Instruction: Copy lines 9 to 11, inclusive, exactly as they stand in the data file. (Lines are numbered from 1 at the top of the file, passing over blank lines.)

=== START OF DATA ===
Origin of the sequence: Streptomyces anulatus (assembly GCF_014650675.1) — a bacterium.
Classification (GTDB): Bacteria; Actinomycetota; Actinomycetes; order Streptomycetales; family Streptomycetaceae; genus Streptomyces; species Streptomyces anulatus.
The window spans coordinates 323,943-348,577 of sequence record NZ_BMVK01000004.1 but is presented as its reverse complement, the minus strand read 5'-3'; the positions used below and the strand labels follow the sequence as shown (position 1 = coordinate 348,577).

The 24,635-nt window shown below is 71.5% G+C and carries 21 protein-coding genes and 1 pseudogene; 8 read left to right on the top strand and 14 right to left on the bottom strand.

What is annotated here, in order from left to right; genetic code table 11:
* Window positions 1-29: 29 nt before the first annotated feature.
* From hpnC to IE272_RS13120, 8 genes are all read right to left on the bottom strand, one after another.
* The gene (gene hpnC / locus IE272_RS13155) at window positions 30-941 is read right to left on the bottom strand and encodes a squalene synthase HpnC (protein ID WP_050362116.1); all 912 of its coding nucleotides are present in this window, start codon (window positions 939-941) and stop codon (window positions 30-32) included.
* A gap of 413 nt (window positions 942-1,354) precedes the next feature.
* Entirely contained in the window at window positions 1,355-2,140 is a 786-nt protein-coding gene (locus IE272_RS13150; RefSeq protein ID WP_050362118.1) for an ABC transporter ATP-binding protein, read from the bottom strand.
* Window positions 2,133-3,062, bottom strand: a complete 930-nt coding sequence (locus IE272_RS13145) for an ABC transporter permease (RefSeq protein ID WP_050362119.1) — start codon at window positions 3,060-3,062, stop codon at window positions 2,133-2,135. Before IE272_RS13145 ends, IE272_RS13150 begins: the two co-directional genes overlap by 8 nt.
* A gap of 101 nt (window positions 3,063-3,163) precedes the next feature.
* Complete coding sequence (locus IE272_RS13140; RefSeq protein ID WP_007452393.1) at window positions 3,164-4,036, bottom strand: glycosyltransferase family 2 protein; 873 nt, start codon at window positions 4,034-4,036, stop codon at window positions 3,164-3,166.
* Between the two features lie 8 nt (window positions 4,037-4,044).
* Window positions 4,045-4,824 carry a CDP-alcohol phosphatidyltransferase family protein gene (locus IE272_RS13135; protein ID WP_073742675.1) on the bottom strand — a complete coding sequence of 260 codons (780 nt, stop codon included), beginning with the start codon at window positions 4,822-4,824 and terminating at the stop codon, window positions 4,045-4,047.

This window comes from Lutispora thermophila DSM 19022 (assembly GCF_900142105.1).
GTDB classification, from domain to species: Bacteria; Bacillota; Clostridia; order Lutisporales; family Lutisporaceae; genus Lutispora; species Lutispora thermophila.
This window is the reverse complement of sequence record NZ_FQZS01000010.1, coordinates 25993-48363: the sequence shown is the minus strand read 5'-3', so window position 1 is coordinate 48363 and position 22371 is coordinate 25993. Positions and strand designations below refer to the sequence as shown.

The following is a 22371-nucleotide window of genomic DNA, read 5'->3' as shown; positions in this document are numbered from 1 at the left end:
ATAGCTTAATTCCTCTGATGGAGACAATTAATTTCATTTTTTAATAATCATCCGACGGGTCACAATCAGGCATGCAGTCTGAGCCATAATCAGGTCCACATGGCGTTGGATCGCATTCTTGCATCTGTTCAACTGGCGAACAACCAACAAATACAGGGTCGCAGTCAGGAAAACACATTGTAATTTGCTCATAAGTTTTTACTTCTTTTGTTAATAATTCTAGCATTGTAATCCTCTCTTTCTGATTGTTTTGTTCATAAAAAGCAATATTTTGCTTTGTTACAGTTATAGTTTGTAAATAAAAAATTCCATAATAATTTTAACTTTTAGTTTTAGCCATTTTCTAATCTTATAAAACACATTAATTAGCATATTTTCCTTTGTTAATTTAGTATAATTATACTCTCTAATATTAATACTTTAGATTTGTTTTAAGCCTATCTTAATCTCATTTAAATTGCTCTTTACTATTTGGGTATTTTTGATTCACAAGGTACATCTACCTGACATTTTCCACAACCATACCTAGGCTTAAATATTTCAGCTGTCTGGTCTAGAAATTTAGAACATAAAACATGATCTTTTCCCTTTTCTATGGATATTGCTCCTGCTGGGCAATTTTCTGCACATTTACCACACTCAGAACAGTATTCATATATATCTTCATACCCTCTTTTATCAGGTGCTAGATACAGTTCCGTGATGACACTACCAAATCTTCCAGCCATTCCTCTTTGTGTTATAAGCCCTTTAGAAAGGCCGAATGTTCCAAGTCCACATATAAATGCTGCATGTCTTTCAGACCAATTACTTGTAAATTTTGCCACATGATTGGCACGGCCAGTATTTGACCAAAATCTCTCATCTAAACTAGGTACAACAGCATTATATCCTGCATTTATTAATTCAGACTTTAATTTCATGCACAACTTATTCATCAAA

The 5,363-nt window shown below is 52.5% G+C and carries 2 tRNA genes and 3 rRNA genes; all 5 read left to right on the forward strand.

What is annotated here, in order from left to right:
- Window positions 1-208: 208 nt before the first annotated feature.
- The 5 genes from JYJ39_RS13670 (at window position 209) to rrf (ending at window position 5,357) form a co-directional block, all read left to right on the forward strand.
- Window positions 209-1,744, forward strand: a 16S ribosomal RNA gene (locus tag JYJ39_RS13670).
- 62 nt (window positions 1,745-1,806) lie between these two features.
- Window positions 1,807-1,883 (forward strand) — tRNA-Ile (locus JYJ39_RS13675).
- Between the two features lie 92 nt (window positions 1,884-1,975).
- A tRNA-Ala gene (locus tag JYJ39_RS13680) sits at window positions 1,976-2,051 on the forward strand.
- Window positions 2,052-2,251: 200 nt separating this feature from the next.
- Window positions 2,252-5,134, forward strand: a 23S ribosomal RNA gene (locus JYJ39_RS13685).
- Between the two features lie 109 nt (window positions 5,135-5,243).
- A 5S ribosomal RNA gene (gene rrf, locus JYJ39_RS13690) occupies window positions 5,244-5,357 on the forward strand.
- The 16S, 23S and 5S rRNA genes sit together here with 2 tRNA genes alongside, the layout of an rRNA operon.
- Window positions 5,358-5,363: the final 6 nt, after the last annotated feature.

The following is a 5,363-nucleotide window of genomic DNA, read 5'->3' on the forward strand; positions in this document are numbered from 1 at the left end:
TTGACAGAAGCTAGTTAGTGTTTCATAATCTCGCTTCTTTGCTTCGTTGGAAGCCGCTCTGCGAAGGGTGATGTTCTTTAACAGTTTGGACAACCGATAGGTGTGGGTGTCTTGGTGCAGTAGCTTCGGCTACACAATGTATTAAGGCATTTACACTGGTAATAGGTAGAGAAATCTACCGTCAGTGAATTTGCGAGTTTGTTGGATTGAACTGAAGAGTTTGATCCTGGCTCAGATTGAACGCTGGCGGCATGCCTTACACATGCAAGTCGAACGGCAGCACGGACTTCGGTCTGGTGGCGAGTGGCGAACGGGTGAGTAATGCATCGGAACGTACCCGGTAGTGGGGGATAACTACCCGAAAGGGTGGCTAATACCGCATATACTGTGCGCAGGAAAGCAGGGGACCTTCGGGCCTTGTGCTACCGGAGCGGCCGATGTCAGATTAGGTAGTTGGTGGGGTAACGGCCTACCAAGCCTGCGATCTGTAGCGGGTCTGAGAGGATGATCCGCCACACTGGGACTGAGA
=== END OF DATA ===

* A gap of 413 nt (window positions 942-1,354) precedes the next feature.
* Entirely contained in the window at window positions 1,355-2,140 is a 786-nt protein-coding gene (locus IE272_RS13150; RefSeq protein ID WP_050362118.1) for an ABC transporter ATP-binding protein, read from the bottom strand.
* Window positions 2,133-3,062, bottom strand: a complete 930-nt coding sequence (locus IE272_RS13145) for an ABC transporter permease (RefSeq protein ID WP_050362119.1) — start codon at window positions 3,060-3,062, stop codon at window positions 2,133-2,135. Before IE272_RS13145 ends, IE272_RS13150 begins: the two co-directional genes overlap by 8 nt.